Mold3D Studio’s real-time technology experience
Quintero formed Mold3D back in 2016 after he became interested in using real-time technology, and realized how it could transform the world of content creation. At the time, he was collaborating with Epic, working with Unreal Engine on projects such as Paragon and Robo Recall.
“Real-time technology struck a chord with me, and I thought that's where I should focus my energy,” he says. “I felt like it was the future, because I was able to visualize 3D art in real time, instead of the days and weeks that traditional rendering required.”
With some Unreal Engine experience now under his belt, Quintero joined Fox VFX Lab, where he was asked to head up their new VAD (virtual art department) and build a team. In these early days of virtual production, Quintero was using Unreal Engine to create pitches for films and to visualize environments for Quintero directors, enabling them to do virtual scouting, and to set up shots, color, and lighting that were then fed to the visual effects vendor where they would finish the film.
After his time at Fox VFX Lab, Quintero and his team were asked to be a part of the VAD for The Mandalorian
. “It was the foundation of us starting up a studio solely devoted to the art of being a real real-time studio,” he says. “I was trying to build for what I saw that was coming—the future of visual effects. We could all feel that this was happening.”
Shortly thereafter, Mold3D Studio was invited back to join the VAD for The Mandalorian
Season 2. Around this time, the studio was also approached by Epic to work on the Unreal Engine 5 reveal demo. They put the experience gained on previous projects like The Mandalorian to good use when tasked with creating extremely complex and high-resolution 3D models to show off Nanite, UE5’s virtualized micropolygon geometry system.
“It was exciting to get a taste of what’s coming in UE5 in the future,” says Quintero. “We’re currently using UE4, until UE5 is production-ready. There have been some great advances in the latest UE 4.27 release—especially in the realm of virtual production—but features like Nanite and Lumen are really going to change the game.”
Virtual production techniques help Mold3D Studio create Slay in a pandemic
After the UE5 Demo wrapped, Quintero began talking to Epic about Slay
. The proposal was to create a finished piece of final-pixel animated content in Unreal Engine. With the company now starting to get a name for environment art, they were excited to illustrate their expertise in story development and character design. With the exception of Windwalker Echo, the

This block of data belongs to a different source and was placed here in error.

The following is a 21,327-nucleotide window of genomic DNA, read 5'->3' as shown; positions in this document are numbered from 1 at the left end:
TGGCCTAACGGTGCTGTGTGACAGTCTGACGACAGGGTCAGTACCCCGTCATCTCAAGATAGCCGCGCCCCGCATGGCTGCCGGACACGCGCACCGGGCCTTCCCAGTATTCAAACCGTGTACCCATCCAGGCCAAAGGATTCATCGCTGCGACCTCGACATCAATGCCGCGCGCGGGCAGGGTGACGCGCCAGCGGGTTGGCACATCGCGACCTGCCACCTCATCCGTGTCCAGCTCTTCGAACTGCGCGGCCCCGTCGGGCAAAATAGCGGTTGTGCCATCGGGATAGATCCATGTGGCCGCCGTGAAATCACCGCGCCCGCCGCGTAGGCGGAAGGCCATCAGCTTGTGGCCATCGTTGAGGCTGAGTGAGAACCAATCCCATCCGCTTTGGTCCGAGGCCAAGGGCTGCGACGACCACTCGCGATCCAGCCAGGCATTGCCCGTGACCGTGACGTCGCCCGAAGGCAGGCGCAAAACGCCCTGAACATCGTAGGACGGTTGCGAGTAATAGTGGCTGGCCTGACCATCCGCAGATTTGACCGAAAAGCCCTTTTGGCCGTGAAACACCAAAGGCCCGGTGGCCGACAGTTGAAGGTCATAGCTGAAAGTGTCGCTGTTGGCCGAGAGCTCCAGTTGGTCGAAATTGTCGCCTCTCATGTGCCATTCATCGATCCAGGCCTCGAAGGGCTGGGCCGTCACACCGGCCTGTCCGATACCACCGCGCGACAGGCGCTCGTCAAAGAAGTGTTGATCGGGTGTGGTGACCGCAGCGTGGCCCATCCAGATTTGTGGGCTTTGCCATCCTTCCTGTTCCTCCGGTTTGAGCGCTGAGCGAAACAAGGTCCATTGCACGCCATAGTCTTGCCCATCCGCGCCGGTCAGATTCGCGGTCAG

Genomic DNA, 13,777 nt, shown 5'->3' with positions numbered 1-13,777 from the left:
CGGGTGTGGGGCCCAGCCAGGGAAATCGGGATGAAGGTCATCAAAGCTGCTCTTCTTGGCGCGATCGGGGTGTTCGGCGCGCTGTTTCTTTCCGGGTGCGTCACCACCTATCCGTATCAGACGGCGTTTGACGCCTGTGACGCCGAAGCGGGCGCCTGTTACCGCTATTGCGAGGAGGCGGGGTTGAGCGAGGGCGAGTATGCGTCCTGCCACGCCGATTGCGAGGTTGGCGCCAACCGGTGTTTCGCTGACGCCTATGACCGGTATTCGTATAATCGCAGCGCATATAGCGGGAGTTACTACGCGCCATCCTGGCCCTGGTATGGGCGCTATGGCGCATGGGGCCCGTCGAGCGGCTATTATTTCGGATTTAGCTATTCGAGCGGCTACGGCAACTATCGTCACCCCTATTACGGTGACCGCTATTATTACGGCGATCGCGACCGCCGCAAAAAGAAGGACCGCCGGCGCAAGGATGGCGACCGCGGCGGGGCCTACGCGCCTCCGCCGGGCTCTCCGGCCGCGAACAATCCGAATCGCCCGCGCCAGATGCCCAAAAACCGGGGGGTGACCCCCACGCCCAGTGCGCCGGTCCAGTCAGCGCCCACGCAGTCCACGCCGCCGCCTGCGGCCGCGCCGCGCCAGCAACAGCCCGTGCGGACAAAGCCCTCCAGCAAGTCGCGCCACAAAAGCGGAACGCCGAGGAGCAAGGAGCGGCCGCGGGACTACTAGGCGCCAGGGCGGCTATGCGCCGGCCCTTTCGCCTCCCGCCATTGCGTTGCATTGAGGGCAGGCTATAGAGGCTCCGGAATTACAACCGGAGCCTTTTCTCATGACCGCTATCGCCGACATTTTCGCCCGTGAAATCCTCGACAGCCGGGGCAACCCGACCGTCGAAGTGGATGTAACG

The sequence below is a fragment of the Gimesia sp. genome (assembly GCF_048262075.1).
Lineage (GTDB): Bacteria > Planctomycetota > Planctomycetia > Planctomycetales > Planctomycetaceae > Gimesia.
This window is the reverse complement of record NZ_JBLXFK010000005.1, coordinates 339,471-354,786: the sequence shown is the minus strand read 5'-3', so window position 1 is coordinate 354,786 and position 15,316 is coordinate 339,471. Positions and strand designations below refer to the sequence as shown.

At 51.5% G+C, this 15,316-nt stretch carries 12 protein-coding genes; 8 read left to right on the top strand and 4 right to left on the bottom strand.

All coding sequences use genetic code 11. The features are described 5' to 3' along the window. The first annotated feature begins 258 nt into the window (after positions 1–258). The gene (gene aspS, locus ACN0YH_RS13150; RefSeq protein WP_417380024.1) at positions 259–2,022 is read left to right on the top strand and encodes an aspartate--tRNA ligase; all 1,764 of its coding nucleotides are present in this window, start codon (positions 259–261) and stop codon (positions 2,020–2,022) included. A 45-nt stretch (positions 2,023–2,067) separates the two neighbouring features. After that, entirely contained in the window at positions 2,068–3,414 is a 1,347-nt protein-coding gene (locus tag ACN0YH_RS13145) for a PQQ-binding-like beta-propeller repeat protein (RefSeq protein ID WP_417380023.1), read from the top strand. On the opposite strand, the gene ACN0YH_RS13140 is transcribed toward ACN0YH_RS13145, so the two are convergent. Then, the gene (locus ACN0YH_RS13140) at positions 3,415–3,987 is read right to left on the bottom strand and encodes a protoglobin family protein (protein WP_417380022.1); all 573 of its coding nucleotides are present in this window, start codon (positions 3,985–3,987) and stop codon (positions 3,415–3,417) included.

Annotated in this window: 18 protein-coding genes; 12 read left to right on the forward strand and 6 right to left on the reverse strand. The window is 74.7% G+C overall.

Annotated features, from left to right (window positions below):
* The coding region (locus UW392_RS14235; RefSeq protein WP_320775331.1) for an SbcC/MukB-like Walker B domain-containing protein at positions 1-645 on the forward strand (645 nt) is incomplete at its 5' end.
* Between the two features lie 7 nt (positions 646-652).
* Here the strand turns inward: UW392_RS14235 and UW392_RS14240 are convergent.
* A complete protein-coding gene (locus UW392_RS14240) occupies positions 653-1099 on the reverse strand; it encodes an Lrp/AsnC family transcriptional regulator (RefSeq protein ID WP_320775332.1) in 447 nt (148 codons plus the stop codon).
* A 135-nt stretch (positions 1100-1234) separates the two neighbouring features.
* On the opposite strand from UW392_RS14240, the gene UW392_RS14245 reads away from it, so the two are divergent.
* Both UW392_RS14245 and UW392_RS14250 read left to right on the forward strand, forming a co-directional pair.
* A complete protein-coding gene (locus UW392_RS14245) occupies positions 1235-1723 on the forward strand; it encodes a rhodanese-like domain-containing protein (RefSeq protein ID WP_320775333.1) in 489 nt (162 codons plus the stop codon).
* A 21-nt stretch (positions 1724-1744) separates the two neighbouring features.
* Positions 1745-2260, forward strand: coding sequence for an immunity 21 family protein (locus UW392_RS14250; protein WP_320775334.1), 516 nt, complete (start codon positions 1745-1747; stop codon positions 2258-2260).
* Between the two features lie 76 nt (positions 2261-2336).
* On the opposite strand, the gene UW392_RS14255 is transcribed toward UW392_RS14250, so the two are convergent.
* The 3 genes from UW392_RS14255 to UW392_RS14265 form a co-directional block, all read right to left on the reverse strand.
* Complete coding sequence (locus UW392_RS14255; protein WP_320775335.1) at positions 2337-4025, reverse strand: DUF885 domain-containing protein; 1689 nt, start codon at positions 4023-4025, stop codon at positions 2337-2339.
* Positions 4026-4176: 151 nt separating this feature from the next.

assets, including her adversary, were all designed and created by Mold3D.
Just as Slay
was getting greenlit, the pandemic hit. Quintero and his team set up a remote working environment that would enable them to work on real-time rendered animated content, as well as other projects that they had on their books.
“We quickly created a way to enable our company to work remotely on an animated short by making our pipeline virtual,” said Quintero.
Interestingly, it was virtual production techniques that ended up making this all possible. With the mocap happening in Las Vegas, Quintero’s team in Burbank directed the actors via Zoom, while viewing the results on the characters in real time in Unreal Engine, making it easy to ensure they had the takes they wanted.
“Although we probably would have done a lot of things the same way we had if there was no pandemic, we were thankfully able to rely on the virtual production aspect of the filmmaking to save the day,” says Quintero.
After the main motion was captured, the team did a second session with the actor just for facial capture. For this, they used the Live Link Face iOS app.
“We were able to look at her takes with the recording that came out of the iPhone and also, on the day, we could see the camera looking at her,” says Quintero.